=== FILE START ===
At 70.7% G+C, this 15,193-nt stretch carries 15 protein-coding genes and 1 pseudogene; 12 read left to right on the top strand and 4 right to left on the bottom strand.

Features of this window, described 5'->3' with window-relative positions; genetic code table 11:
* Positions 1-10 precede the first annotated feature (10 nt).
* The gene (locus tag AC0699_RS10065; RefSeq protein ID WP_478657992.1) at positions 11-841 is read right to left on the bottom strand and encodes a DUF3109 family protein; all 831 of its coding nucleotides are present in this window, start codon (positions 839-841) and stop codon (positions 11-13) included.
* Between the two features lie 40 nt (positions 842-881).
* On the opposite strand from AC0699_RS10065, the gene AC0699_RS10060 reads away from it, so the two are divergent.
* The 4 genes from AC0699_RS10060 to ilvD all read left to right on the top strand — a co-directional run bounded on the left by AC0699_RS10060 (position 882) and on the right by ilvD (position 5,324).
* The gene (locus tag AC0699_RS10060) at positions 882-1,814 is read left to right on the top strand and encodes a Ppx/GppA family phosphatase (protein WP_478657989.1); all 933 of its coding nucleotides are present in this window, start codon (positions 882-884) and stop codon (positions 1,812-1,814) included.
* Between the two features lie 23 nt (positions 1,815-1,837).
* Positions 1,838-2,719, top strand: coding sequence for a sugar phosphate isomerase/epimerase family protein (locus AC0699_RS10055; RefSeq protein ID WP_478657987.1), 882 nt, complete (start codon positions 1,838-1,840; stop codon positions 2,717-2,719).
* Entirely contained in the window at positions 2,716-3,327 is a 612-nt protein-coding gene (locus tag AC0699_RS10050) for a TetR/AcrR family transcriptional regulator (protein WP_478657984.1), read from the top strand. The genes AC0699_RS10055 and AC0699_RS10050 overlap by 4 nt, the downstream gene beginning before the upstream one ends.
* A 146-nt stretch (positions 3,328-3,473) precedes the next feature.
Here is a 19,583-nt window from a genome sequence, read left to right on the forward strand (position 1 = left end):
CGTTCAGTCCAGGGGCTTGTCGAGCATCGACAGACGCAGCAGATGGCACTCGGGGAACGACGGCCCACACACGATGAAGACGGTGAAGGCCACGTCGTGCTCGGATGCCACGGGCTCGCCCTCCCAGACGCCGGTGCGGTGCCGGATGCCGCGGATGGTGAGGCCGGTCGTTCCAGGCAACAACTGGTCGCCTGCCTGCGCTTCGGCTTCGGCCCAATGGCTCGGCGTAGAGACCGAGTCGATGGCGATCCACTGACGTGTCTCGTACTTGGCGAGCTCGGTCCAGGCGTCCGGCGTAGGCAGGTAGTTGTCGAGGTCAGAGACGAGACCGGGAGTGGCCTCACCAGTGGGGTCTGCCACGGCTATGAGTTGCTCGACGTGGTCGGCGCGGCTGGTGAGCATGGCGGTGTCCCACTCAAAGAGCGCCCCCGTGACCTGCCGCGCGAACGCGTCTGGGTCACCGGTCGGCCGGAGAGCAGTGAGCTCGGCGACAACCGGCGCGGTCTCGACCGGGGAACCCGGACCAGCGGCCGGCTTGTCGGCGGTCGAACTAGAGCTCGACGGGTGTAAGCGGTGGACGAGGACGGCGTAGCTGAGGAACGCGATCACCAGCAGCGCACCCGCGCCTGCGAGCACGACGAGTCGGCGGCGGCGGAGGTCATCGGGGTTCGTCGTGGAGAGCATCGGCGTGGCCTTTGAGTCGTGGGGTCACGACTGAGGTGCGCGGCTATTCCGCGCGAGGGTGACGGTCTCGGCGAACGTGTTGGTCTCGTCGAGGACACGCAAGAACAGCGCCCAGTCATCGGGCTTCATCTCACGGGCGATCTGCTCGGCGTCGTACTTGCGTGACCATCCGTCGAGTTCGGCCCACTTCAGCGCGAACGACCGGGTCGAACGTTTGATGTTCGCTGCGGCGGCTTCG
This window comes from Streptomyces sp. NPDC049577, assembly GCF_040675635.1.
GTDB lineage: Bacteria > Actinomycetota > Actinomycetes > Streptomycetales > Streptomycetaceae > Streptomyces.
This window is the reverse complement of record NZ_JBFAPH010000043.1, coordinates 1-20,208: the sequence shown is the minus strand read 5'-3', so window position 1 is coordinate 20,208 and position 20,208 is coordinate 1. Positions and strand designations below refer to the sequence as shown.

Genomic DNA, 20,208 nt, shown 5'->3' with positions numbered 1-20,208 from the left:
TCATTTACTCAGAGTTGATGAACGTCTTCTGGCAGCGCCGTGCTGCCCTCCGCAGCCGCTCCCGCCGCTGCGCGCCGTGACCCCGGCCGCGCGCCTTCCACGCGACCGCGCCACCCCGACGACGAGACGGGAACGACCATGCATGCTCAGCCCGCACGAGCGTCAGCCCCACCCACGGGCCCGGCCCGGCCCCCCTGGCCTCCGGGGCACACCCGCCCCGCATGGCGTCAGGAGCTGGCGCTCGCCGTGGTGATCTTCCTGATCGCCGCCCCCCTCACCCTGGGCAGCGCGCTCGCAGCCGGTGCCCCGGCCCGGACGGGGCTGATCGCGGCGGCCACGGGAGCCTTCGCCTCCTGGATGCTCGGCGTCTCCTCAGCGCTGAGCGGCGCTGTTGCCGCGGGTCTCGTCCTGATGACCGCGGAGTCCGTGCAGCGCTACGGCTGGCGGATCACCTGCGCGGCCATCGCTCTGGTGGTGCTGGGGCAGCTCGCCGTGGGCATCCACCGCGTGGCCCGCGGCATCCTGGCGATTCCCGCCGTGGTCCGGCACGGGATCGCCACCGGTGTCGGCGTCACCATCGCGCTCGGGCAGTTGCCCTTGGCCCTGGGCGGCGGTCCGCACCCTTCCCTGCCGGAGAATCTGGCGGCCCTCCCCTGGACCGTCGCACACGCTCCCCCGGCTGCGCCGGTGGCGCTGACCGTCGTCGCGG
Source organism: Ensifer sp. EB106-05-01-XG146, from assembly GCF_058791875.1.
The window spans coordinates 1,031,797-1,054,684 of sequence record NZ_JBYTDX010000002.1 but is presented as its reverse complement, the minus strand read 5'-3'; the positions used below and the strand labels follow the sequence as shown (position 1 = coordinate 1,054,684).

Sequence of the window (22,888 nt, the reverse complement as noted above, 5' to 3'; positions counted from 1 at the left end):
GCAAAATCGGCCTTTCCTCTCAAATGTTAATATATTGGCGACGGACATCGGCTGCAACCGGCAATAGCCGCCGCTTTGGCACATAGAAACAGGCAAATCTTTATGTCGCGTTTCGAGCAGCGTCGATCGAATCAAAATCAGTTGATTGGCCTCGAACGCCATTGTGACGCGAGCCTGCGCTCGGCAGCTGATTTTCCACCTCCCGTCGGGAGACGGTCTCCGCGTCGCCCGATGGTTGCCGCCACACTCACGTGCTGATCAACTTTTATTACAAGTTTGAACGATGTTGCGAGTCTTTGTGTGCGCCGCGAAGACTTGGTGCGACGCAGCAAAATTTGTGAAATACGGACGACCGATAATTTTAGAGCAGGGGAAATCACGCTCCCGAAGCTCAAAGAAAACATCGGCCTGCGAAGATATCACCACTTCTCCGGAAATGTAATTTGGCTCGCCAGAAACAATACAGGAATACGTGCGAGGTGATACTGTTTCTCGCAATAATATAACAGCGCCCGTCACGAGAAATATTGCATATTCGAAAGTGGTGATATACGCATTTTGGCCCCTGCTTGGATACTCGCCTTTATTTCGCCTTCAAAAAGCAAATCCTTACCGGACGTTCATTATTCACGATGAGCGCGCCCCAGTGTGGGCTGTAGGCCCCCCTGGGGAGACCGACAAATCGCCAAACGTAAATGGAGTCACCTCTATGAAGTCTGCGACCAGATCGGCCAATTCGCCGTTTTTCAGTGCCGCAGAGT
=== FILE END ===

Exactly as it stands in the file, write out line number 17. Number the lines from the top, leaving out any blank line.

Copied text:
This window is the reverse complement of record NZ_JBFAPH010000043.1, coordinates 1-20,208: the sequence shown is the minus strand read 5'-3', so window position 1 is coordinate 20,208 and position 20,208 is coordinate 1. Positions and strand designations below refer to the sequence as shown.